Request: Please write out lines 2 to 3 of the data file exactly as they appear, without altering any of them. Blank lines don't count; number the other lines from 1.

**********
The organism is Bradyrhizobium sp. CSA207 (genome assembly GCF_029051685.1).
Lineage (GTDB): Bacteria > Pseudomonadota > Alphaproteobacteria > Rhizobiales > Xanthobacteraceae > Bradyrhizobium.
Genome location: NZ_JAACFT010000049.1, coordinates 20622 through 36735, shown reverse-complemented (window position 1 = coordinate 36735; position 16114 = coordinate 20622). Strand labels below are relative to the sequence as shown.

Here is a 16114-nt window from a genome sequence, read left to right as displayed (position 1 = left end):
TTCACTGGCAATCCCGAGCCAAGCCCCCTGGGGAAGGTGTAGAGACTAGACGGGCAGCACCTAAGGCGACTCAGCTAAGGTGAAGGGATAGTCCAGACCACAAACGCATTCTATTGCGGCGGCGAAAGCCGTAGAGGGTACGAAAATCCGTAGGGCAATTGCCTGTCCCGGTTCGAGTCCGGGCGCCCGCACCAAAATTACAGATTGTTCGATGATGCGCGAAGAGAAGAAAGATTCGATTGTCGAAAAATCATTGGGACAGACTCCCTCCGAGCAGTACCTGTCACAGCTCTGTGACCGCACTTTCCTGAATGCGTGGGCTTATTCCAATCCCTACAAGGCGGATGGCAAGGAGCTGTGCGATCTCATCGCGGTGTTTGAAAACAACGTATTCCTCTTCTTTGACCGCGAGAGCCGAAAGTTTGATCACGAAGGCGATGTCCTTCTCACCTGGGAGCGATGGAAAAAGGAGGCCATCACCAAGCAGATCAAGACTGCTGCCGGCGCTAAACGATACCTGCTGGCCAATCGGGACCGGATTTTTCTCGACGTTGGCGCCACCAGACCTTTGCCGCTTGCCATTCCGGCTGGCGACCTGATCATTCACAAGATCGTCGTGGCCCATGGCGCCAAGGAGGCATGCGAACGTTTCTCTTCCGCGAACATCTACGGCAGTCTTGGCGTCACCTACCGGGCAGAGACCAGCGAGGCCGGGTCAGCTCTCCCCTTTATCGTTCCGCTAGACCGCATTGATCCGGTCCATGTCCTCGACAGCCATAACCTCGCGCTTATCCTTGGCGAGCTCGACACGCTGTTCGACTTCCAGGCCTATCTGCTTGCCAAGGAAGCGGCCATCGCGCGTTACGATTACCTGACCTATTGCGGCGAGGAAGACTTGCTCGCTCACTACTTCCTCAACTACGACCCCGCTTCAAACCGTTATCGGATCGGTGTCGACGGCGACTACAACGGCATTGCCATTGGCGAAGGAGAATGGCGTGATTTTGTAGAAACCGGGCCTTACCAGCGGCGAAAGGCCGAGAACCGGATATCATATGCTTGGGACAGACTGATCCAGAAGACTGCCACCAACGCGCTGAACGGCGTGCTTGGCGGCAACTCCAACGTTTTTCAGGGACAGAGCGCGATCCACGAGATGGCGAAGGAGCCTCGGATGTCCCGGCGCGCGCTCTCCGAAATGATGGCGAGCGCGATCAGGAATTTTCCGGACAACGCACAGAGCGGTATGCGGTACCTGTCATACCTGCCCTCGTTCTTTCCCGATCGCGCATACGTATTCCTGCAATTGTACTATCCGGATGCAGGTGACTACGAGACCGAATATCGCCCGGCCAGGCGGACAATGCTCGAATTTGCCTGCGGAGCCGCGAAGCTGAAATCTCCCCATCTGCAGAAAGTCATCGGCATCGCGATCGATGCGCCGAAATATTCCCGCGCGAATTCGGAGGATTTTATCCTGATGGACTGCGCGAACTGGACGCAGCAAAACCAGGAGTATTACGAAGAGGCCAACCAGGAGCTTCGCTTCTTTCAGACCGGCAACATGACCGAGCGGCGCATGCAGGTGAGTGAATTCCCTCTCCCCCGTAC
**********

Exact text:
Lineage (GTDB): Bacteria > Pseudomonadota > Alphaproteobacteria > Rhizobiales > Xanthobacteraceae > Bradyrhizobium.
Genome location: NZ_JAACFT010000049.1, coordinates 20622 through 36735, shown reverse-complemented (window position 1 = coordinate 36735; position 16114 = coordinate 20622). Strand labels below are relative to the sequence as shown.